Builders in a dozen U.S. communities, aided by federal officials who persuade local governments to waive zoning and building code regulations, have been experimenting with new construction techniques and site plans to cut the cost of housing.
But after two years of struggle, the only thing that has produced really substantial savings has been higher density -- smaller houses on small lots -- something neither suburban communities nor potential home buyers are enthusiastic about.
As inflation and rising interest rates have pushed housing prices up in recent years, more and more Americans have been unable to afford new homes, to the dismay of the housing industry. The dozen housing developments are the first to be completed in the solution to the "affordability problem" proposed by builders and the Department of Housing and Urban Development.
Under the plan, called the Joint Venture for Affordable Housing and launched two years ago, municipal and county governments are urged to waive zoning requirements, streamline the permit approval processes and ease building codes to save builders money and time.
But the vast majority of the savings reported so far are the result of building more and smaller homes on less land than local regulations allow, and critics question whether a significant number of local governments will routinely waive, or change permanently, their requirements.
"They've made all these savings by badgering local governments for higher density and getting it because this is experimental," said one.
HUD Secretary Samuel R. Pierce Jr. told a conference of home builders this week that projects have been finished or are in some phase of planning and construction in more than 20 states.
"We hope by the end of 1985 to have them in all states" and "we hope housing can be built 20 percent more cheaply" than now, Pierce said.
The department touts the joint venture as one of its major programs and a prime example of letting the private industry sector solve problems without government funds.
HUD's role is to provide "direct encouragment and technical assistance," according to a department statement on the project. In a recent statement Pierce said the joint venture "has demonstrated that unnecessary local zoning and building regulations often add significantly to the cost of housing."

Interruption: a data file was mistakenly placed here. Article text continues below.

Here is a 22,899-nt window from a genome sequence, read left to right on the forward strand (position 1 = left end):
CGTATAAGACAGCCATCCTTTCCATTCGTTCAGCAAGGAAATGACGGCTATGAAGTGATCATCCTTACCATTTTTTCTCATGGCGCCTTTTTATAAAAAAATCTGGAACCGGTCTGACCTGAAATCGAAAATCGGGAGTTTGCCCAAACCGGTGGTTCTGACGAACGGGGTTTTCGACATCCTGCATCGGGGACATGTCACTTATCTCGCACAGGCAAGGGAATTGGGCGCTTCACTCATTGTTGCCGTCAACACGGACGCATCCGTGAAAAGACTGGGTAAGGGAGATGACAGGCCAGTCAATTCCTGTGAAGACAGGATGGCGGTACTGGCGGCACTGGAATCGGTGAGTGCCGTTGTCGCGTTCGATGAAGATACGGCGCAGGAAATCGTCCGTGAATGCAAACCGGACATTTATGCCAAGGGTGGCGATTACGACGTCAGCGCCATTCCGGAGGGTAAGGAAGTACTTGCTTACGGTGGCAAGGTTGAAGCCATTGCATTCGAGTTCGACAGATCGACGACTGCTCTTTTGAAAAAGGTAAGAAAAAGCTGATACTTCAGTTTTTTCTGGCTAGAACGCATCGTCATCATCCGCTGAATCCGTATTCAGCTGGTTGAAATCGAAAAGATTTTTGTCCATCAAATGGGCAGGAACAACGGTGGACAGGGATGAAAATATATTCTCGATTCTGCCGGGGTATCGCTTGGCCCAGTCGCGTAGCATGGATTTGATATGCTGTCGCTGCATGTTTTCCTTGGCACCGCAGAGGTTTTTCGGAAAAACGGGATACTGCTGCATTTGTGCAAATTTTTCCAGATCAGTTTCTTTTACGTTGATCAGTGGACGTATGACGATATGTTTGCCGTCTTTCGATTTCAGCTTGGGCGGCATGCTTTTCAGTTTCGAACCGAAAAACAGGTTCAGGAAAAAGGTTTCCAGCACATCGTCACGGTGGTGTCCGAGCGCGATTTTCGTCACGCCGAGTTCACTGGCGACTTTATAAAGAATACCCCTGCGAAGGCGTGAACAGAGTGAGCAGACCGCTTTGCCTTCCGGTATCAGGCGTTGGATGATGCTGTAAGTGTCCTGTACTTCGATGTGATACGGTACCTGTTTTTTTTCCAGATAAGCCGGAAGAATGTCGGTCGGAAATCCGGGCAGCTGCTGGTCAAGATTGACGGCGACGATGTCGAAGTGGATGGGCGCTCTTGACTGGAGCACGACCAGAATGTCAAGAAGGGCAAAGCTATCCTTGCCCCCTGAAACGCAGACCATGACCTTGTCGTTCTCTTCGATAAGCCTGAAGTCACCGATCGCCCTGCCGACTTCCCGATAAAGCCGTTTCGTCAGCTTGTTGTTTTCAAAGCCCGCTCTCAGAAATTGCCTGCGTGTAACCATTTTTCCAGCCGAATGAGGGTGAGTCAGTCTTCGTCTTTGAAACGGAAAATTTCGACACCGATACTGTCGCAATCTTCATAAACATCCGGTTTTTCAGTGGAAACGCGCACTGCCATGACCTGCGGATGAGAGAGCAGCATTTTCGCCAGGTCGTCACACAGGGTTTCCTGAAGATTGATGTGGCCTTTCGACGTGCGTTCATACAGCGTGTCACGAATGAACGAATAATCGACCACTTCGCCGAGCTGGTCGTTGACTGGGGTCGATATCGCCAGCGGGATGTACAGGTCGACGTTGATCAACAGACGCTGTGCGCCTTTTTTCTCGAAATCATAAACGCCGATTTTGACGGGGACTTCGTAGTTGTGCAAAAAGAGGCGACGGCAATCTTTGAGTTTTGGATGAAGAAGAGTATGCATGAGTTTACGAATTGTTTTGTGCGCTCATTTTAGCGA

"Higher density is almost essential to increase housing affordability . . . particularly for first time home-buyers," said Michael Shibley, the NAHB's director of land use and environmental affairs who has been monitoring the progress of the joint venture.
He said he believes some local governments will be willing to make permanent regulatory changes allowing higher density, but concedes that otherss will not.
Density "is a sensitive issue and must be approached with care," Shibley said. "It doesn't lower property values" as many homeowners and local officials believe, he said.
Communities chosen to take part in the demonstration projects "had already demonstrated . . . a willingness to modify regulations and to take other steps to encourage local development," according to a case study of the Phoenix development prepared by the NAHB.
In the Phoenix project, the first to be completed and sold out, Knoell Homes Inc., erected 255 units using a special planned residential development zoning category approved by city officials. The town houses and detached homes were priced at $45,000 for a 770-square-foot town house up to $63,000 for a 1,163-square-foot home, in contrast to the average cost of a Phoenix home, $85,300 in July 1982 before the Knoell development was built.
The company spent $1.36 million, or more than $8,000 per unit, less than it would have on the 149 units it planned to build before deciding to take part in the joint venture program, the case study said. Almost half the savings, $3,676, came in land development costs, most as a result of using less land, and $2,198 per unit for building more units allowed by the PRD zoning, shorter processing time and elimination of a bonding requirement.
Arkansas developer Rex Rogers built 104 homes on 12.52 acres of land in Crittenden County in another demonstration. His per-unit cost was $4,789 less than it would have been under existing zoning, $4,500 of that amount saved as a result of the reduced lot size.
Builders say they are delighted with the results of the experiment so far, and the cooperation of local governments in waiving zoning regulations, allowing narrower streets, eliminating requriements for sidewalks and rights of way, and granting other concessions.
A recent HUD announcement said case studies of completed projects will be used to encourage other local governments make regulatory changes, and said many national organizations and local governments have shown "a great deal of interest in and acceptance" of the program.
The number of the new, low-cost homes resulting from the demonstrations will be a few hundred or less in a project in each state, with with little assurance that other local governments will be willing to follow.
"Every city is different and regulatory change is a slow process," said NAHB's Shibley. But "I'm encouraged."